Symantec CEO Clark: Equifax Breach Is Driving A 'New Normal' For Identity Protection, Consumer Business Is 'Strong Growth Engine'

Symantec CEO Greg Clark Wednesday told analysts that the Equifax breach of 145.5 million Americans' personal data has resulted in a significant uptake in identity protection services including the company's LifeLock products.

"We do think there is a new normal for an uptake in identity protection following Equifax," Clark told analysts on the security giant's second-quarter earnings call. "It was very strong at the beginning, but even weeks later it is sustained in a way that is different than some of the other big breaches like Anthem."

[Related: Solution Providers: Equifax Breach Shows Incident Response Needs To Include The 'Nontechnical' As Well]

Symantec, in fact, has experienced a growth in business as a result of consumers searching for identity protection with the "strength" of the LifeLock brand helping drive identity protection sales growth. "It was a substantial factor," said Clark.

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The Equifax credit reporting agency breach, which was disclosed two months ago, impacted one-third of the US population. It is one of the largest breaches in U.S. history with millions of social security numbers, driver's license numbers and credit card numbers stolen from a single company's servers.

The Anthem breach, which took place in 2015, resulted in the data of 80 million customers of the health care provider being compromised. Anthem earlier this year agreed to pay $115 million to settle the class action lawsuits in the wake of the breach.

Symantec's consumer digital safety revenue exceeded expectations for its second fiscal quarter ended Sept. 29. Its consumer digital safety customer count was 21.3 million with a monthly billing of $8.07 per month in the quarter, up from 21.1 million with a monthly billing of $7.87 per month in the preceding quarter.

"The consumer business is fixed," said Clark. "It is a very strong growth engine and we are seeing that even outside of the influence of the Equifax breach that definitely had some very strong tailwinds."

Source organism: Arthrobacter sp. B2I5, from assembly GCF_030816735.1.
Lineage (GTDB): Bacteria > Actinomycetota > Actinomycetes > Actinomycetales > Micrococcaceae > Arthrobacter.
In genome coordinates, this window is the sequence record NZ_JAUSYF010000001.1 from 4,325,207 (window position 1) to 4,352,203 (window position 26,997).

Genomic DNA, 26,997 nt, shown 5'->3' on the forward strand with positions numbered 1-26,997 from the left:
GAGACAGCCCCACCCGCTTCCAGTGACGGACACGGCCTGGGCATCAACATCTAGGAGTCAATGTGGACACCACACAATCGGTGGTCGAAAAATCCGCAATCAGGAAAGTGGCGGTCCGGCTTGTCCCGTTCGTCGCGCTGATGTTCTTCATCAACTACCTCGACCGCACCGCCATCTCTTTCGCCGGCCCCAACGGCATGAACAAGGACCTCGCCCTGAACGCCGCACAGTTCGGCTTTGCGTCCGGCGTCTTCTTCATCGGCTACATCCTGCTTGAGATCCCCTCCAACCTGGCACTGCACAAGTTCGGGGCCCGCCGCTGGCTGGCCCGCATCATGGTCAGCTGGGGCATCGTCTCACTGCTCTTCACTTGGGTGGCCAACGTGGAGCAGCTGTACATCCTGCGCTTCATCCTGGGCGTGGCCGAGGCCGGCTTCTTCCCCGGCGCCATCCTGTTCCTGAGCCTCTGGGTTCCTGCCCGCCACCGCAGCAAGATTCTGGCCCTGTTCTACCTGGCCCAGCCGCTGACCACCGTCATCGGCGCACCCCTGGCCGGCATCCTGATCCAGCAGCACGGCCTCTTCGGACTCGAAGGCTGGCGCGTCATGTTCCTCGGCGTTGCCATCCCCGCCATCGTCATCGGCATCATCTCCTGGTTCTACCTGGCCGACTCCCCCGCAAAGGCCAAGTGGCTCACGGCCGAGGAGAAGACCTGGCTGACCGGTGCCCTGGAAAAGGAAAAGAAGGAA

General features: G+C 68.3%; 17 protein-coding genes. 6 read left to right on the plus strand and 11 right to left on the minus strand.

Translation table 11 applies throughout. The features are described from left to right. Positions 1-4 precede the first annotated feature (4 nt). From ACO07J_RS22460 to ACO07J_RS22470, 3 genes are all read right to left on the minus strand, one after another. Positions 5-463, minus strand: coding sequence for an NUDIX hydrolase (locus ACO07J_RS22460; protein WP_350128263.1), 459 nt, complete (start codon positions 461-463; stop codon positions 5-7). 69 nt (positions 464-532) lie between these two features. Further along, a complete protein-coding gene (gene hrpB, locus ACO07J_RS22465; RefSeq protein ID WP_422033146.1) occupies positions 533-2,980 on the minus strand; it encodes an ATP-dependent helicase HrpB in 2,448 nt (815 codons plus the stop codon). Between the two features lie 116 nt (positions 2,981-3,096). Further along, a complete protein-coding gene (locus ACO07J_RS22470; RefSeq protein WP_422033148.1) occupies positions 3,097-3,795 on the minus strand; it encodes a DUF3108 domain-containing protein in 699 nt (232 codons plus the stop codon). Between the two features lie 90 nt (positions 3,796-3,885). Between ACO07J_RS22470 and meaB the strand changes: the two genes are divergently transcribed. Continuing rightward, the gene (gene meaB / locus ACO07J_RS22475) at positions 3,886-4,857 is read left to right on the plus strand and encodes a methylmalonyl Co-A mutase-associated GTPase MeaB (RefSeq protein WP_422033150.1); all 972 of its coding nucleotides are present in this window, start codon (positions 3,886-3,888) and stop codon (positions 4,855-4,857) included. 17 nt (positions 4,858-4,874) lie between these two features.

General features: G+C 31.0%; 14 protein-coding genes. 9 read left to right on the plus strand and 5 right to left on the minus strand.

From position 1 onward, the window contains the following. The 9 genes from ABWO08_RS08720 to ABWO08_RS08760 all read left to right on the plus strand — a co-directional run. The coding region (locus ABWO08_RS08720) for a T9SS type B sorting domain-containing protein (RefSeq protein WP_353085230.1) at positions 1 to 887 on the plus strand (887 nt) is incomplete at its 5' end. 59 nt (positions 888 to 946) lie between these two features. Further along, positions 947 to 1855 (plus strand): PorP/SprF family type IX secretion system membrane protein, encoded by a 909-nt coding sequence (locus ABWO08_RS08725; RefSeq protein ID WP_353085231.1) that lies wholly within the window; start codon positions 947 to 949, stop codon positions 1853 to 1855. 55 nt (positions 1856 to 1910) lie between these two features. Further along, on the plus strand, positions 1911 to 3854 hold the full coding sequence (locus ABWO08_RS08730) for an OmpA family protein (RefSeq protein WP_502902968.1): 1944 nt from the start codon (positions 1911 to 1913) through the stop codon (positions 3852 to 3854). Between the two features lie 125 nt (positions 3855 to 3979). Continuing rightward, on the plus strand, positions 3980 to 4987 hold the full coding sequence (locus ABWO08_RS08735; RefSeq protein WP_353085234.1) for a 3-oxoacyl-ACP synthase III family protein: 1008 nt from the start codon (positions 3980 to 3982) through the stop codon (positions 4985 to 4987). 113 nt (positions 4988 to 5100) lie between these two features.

Besides the Equifax breach, the KRACK vulnerability in the Wi-Fi protocol, which came to light last month, is driving "strong momentum" for Symantec's Norton WiFi Privacy VPN product.

"If you were sitting in a Starbucks and some kid had some software and knew how to do it, they could be siphoning off your communications," said Clark. "The spike in the VPN product is also very, very substantial and that product is a strong product. It is a $30 to $50 a year adder, and we are seeing that at very powerful growth rates as well."

Symantec is raising the outlook on the consumer business with projections for mid-single-digit growth rates. That's a dramatic turnaround from a year ago when Symantec's consumer business was experiencing high single digit or even double-digit sales declines.

Symantec's LifeLock product line is helping drive that consumer business rebound. "We are seeing better retentions and we are seeing more uptake (with LifeLock)," said Clark. "We believe that adjusted for acquisition the consumer business is going to grow sustainably and at a strong clip."

Bob Venero, CEO of Holbrook, N.Y.-based solution provider Future Tech, No. 119 on the 2017 CRN Solution Provider 500, said the "huge" Equifax breach proves yet again that major corporations are not prepared to stop cyberattacks.

The lack of secure infrastructure at major businesses is hitting consumers hard, said Venero. "This is a recipe for disaster for individuals whose entire life can be compromised by these breaches," he said. "In my opinion, Equifax is liable if an individual's credit or finances is impacted by this breach. Equifax should be held liable. There is a big need for the Symantecs and McAfees of the world to make sure they have a very robust consumer product line to protect consumers at large."

This week, a Seattle woman, Katie Van Fleet, who claims her identity has been stolen 15 times since the Equifax data breach, has filed a class action lawsuit against the credit reporting agency.

Symantec's enterprise security business did not fare as well in the quarter with enterprise security sales of $701 million compared with $610 million in the preceding quarter.

Overall, Symantec reported lower-than-expected earnings of $0.40 a share for the quarter, down from Wall Street's consensus of $0.43 a share, according to Zacks Investment Research.

Sales for the quarter were $1.24 billion, down from the $1.28 billion Wall Street expected, according to Zacks.

Symantec shares were down $2.81 (-8.74%) to $29.35 in after-hours trading.